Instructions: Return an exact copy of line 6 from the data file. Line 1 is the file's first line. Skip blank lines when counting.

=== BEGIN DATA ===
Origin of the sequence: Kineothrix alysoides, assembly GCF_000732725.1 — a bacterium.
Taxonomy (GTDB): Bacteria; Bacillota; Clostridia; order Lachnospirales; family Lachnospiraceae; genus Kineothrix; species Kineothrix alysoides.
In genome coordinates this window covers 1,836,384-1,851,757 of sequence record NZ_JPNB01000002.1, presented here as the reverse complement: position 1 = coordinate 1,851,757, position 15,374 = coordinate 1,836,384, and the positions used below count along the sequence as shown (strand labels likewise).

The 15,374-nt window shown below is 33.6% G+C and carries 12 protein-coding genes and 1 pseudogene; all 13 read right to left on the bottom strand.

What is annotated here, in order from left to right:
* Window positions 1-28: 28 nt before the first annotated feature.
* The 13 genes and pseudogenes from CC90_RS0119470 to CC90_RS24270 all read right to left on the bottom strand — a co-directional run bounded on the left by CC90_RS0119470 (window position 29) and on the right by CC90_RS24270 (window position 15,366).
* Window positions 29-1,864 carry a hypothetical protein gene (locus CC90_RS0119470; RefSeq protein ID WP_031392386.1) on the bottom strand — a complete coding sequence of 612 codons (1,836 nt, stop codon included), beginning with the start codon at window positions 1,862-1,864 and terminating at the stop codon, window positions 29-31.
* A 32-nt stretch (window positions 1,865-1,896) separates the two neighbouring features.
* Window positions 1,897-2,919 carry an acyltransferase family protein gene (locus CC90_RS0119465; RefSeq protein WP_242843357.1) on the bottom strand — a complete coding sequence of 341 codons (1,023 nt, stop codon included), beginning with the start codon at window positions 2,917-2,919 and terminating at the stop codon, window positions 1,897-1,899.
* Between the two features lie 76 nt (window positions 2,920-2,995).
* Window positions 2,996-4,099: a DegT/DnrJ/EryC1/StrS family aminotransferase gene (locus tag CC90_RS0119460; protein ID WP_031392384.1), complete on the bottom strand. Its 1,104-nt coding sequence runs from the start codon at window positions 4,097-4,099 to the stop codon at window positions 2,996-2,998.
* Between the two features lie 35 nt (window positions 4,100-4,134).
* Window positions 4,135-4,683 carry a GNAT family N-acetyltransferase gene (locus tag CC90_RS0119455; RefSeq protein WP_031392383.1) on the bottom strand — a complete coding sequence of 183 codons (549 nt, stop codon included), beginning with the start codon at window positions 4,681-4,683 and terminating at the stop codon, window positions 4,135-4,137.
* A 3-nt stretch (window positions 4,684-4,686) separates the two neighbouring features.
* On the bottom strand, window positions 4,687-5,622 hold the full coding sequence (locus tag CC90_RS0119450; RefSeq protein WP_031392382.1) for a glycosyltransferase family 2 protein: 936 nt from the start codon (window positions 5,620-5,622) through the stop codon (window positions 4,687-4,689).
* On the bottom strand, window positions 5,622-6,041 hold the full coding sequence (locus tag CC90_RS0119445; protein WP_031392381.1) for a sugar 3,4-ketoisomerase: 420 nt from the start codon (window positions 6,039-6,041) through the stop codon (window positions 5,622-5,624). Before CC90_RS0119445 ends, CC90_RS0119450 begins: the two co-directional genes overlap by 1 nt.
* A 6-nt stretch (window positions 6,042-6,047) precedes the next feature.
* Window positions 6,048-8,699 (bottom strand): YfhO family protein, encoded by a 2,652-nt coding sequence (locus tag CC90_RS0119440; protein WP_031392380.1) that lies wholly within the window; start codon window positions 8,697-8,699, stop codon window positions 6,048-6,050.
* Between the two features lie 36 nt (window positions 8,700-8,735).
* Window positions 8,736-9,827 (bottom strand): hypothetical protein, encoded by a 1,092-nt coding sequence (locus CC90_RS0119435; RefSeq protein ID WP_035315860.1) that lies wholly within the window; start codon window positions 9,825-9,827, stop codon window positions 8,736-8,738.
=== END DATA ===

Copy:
* Window positions 1-28: 28 nt before the first annotated feature.